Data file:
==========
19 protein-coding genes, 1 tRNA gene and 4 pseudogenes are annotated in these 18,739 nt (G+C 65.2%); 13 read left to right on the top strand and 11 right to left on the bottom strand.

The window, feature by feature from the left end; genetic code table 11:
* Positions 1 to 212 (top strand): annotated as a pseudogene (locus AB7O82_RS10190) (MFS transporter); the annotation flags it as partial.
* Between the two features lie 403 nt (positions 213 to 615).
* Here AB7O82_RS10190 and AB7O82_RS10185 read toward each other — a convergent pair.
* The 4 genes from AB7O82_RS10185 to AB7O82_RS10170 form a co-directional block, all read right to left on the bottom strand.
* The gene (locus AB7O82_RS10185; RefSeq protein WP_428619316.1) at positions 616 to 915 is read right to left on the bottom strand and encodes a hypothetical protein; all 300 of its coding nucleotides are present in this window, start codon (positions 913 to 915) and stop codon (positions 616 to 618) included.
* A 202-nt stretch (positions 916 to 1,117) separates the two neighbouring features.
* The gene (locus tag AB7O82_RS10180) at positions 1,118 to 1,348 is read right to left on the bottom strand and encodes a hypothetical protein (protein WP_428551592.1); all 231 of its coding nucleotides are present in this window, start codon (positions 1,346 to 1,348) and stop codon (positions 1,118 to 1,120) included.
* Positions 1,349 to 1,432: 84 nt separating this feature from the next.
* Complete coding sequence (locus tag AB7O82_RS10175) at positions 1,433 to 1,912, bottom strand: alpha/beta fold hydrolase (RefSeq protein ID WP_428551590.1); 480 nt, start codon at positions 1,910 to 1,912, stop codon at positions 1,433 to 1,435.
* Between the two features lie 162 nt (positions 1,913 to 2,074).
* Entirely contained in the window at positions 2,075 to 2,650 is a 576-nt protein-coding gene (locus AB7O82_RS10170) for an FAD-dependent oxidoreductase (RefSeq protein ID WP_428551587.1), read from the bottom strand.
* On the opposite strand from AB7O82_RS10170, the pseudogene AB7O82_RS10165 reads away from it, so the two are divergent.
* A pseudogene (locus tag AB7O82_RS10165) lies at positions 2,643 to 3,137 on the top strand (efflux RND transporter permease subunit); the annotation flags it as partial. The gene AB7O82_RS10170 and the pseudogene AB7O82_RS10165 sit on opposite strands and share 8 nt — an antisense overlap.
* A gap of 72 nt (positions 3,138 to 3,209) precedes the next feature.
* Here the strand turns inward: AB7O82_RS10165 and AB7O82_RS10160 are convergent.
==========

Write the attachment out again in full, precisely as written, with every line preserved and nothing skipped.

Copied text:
19 protein-coding genes, 1 tRNA gene and 4 pseudogenes are annotated in these 18,739 nt (G+C 65.2%); 13 read left to right on the top strand and 11 right to left on the bottom strand.

The window, feature by feature from the left end; genetic code table 11:
* Positions 1 to 212 (top strand): annotated as a pseudogene (locus AB7O82_RS10190) (MFS transporter); the annotation flags it as partial.
* Between the two features lie 403 nt (positions 213 to 615).
* Here AB7O82_RS10190 and AB7O82_RS10185 read toward each other — a convergent pair.
* The 4 genes from AB7O82_RS10185 to AB7O82_RS10170 form a co-directional block, all read right to left on the bottom strand.
* The gene (locus AB7O82_RS10185; RefSeq protein WP_428619316.1) at positions 616 to 915 is read right to left on the bottom strand and encodes a hypothetical protein; all 300 of its coding nucleotides are present in this window, start codon (positions 913 to 915) and stop codon (positions 616 to 618) included.
* A 202-nt stretch (positions 916 to 1,117) separates the two neighbouring features.
* The gene (locus tag AB7O82_RS10180) at positions 1,118 to 1,348 is read right to left on the bottom strand and encodes a hypothetical protein (protein WP_428551592.1); all 231 of its coding nucleotides are present in this window, start codon (positions 1,346 to 1,348) and stop codon (positions 1,118 to 1,120) included.
* Positions 1,349 to 1,432: 84 nt separating this feature from the next.
* Complete coding sequence (locus tag AB7O82_RS10175) at positions 1,433 to 1,912, bottom strand: alpha/beta fold hydrolase (RefSeq protein ID WP_428551590.1); 480 nt, start codon at positions 1,910 to 1,912, stop codon at positions 1,433 to 1,435.
* Between the two features lie 162 nt (positions 1,913 to 2,074).
* Entirely contained in the window at positions 2,075 to 2,650 is a 576-nt protein-coding gene (locus AB7O82_RS10170) for an FAD-dependent oxidoreductase (RefSeq protein ID WP_428551587.1), read from the bottom strand.
* On the opposite strand from AB7O82_RS10170, the pseudogene AB7O82_RS10165 reads away from it, so the two are divergent.
* A pseudogene (locus tag AB7O82_RS10165) lies at positions 2,643 to 3,137 on the top strand (efflux RND transporter permease subunit); the annotation flags it as partial. The gene AB7O82_RS10170 and the pseudogene AB7O82_RS10165 sit on opposite strands and share 8 nt — an antisense overlap.
* A gap of 72 nt (positions 3,138 to 3,209) precedes the next feature.
* Here the strand turns inward: AB7O82_RS10165 and AB7O82_RS10160 are convergent.